In 1904, he wrote to the authorities in Johannesburg to complain about the mixing of Indians and Kaffirs in an unhealthy slum section denoted ‘Coolie location’, and he claimed that disease and epidemics would surely persist if this unsanitary mixing continue. Gandhi made various statements denouncing the heathen-beliefs of the black Africans, and strenuously sought to distinguish the Indian as an educated and civilised contributor to the British empire, unlike the ostensibly primitive black African. In 1893, soon after arriving in Natal, Gandhi wrote that:
“I venture to point out that both the English and the Indians spring from a common stock, called the Indo-Aryan. … A general belief seems to prevail in the Colony that the Indians are little better, if at all, than savages or the Natives of Africa. Even the children are taught to believe in that manner, with the result that the Indian is being dragged down to the position of a raw Kaffir.
He arrived in what was then Natal colony, South Africa, in May 1893 an inexperienced and politically immature lawyer. He persistently couched his appeals to British authority in terms of the superior values of the Indian – in contrast to the black African. There is no question that Gandhi absorbed and reflected the prejudiced attitudes and values of his day and community. Gandhi’s grandson and biographer, Rajmohan Gandhi, admitted that his famous grandfather was at times ignorant and prejudiced about black Africans. As the author E S Reddy stated in an article for The Wire magazine:
The class and colour prejudices Gandhi carried from India were reinforced by those of the merchants and the white officers he dealt with. In countering the arguments of the white racists, he tried to show that Indians, unlike the Africans, had an ancient civilisation. He used the language of the whites, which was offensive to Africans, and referred to them as ‘kaffirs.’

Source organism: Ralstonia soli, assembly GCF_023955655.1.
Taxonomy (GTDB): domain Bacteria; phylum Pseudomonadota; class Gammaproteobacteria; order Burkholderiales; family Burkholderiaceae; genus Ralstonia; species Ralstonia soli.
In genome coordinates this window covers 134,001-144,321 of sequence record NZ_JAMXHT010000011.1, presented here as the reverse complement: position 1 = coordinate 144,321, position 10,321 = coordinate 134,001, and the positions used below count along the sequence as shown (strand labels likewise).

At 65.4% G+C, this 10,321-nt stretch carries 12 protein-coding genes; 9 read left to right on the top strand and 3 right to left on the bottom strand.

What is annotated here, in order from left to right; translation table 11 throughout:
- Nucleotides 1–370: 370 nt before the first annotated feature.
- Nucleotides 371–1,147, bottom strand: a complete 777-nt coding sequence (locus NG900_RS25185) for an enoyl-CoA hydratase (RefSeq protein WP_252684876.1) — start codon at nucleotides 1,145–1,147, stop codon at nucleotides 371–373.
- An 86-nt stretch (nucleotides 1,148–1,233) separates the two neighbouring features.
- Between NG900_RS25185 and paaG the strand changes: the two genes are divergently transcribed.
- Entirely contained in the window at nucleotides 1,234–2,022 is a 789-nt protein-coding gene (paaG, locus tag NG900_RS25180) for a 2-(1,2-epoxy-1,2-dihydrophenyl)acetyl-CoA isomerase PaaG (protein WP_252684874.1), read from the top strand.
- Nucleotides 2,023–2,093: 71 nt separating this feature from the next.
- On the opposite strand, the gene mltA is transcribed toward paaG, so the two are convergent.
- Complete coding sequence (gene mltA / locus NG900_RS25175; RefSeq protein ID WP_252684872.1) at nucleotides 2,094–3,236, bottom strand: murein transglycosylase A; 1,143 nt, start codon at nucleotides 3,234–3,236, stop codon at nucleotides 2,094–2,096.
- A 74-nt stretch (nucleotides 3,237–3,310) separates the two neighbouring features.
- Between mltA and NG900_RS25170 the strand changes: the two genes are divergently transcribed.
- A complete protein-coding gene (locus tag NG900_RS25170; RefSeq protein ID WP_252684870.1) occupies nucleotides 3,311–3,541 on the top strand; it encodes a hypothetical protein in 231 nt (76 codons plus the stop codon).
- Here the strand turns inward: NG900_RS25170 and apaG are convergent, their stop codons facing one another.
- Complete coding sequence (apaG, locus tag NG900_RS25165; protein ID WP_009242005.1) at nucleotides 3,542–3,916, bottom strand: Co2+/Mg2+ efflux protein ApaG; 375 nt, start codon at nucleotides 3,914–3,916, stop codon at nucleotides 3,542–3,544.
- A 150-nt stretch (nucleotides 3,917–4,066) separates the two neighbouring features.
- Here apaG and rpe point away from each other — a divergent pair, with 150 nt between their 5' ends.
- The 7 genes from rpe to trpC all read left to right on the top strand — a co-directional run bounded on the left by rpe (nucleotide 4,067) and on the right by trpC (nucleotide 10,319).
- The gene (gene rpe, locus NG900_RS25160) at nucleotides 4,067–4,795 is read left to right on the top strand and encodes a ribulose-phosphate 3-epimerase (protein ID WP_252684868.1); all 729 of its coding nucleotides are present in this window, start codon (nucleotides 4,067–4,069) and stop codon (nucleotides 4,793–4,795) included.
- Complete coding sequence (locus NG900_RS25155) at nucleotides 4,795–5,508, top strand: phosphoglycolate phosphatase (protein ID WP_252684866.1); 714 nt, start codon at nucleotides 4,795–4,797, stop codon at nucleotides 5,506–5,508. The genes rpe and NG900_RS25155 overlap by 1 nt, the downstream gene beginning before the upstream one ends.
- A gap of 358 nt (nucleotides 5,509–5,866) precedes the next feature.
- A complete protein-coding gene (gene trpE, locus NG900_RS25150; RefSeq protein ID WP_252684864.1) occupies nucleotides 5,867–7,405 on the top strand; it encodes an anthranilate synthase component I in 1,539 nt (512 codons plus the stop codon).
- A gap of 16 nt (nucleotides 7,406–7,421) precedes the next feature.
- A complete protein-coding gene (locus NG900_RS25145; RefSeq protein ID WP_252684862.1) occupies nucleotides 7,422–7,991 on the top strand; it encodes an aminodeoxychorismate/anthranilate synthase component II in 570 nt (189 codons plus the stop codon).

Throughout his stay, he witnessed the many injustices done to the black African community, and the exploitative nature of the British empire. As he matured in years and political outlook, he began to take steps on the path that made him an agent of social and political change. Gandhi developed and refined the doctrines and practices of non-violent civil resistance which are today an inspiration for political leaders and people world-wide. Indeed, it is worth recalling the words of Nelson Mandela, and his analysis of Gandhi. For instance, in 1995, after his release from prison, Mandela wrote the following:
Gandhi must be forgiven those prejudices and judged in the context of the time and circumstances. We are looking here at the young Gandhi, still to become Mahatma, when he was without any human prejudice save that in favour of truth and justice.”
He also stated in 2003 that:
Gandhi’s political technique and elements of the nonviolent philosophy developed during his stay in Johannesburg became the enduring legacy for the continuing struggle against racial discrimination in South Africa. (Speech made during the unveiling of the statue of Gandhi in Johannesburg in October 2003)